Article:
For that matter, the session begins like a visit to a therapist. Daniel sits in a chair in the center of the rug, while Caulder perches on a carved wooden chair about three feet away. Unlike Daniel, she looks the part. Caulder is sixty years old but appears forty, petite and curvy with wavy highlighted dark hair, a diamond nose piercing, and a ruby stud below her lower lip. A graphic black snake tattoo winds around her right arm. She favors bold jewelry like a rhinestone tarantula worn on a ribbon around her neck. Today, she’s dressed in a loose white silk shift with a nylon slip underneath. Her feet are bare, her fingernails, toenails, and lips painted the same frosty mauve. “So, how’s it going?” she asks Daniel in that supportive but neutral tone favored by regular psychologists.
Work’s been crazy, he says. His usual ten-hour days are now twelve hours. The company is doing better although he’s short a couple of employees, which means more work for him. But his relationship has been good.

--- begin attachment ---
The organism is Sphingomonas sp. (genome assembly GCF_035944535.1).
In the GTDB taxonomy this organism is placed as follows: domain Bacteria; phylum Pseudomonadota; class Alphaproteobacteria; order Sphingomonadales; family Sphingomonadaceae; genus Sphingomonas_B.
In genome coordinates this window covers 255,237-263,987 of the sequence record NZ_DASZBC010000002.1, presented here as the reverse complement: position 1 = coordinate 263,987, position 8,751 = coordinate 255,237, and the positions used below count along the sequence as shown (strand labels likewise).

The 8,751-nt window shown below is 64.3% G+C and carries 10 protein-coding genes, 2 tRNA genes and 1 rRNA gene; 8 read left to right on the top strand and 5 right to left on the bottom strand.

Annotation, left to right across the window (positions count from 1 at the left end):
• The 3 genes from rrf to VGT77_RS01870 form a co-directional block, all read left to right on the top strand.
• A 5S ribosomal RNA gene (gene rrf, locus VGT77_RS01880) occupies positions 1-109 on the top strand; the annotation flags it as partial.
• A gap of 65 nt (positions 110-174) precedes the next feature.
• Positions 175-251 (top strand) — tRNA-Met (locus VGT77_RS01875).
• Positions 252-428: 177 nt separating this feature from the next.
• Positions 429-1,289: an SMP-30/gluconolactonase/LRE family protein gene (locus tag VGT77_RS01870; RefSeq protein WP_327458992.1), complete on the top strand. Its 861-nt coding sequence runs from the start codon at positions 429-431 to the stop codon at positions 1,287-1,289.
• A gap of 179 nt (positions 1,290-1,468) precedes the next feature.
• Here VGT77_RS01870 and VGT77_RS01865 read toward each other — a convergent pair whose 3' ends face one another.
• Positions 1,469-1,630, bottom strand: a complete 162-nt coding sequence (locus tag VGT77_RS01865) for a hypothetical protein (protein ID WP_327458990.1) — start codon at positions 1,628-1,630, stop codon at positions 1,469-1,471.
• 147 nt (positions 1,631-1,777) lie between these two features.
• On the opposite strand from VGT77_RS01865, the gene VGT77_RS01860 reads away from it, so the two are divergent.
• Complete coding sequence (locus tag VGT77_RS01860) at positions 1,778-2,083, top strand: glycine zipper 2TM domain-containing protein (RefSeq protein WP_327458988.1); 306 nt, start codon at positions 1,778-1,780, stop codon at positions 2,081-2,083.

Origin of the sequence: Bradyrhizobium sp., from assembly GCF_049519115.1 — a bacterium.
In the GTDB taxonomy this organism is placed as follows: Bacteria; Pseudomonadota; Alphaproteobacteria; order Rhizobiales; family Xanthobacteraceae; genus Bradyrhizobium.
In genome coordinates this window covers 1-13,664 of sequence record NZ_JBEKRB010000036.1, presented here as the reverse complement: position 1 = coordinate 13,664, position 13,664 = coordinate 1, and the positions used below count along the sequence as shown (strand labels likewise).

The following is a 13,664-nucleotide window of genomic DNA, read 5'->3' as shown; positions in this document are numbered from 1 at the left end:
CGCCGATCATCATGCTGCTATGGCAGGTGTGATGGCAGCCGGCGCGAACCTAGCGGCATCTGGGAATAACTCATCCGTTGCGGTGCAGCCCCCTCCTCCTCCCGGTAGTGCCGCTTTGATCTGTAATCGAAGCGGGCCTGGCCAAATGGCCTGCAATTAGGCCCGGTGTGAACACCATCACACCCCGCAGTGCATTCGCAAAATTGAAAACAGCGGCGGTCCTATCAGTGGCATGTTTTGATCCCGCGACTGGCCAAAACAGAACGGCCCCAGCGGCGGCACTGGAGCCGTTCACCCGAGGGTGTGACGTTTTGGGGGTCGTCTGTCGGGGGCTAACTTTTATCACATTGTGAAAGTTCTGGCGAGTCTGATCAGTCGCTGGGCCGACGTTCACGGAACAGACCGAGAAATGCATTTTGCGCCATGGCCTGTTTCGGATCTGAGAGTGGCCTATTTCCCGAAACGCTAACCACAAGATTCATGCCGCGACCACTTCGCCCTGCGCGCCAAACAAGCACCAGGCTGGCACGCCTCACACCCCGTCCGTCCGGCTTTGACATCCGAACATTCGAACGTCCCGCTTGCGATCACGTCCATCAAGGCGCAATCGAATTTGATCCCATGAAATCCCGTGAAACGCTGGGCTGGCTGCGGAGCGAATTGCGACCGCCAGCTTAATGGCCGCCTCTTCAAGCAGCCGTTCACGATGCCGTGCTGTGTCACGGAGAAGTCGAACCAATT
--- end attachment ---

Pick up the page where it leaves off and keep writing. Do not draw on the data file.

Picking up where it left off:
It’s only when the conversation turns to Daniel’s exorcised spirit that things stray from the ordinary. “You’re looking shiny,” Sharon says. “This is the first time I’ve seen you shiny.” She pulls out a small whiteboard and draws a quick outline of a person’s head and shoulders. Another swipe of the marker takes a chunk out of the left side of the head, like a bite from an apple. This, Caulder explains, is where the spirit entered and nestled. And although the stowaway is gone now, Daniel still has a hole in his energy shield; if it isn’t mended, other spirits might get in. “Every cell in your body has the footprint of your soul,” she says. When a spirit enters you, it takes up space in the body and changes the shape of that footprint to its own. After it’s exorcised, she notes, the original soul footprints have to be re-created so that the person’s own soul can fully inhabit its body. Today, she’ll help Daniel reshape the footprints and “hulk up” his own spirit.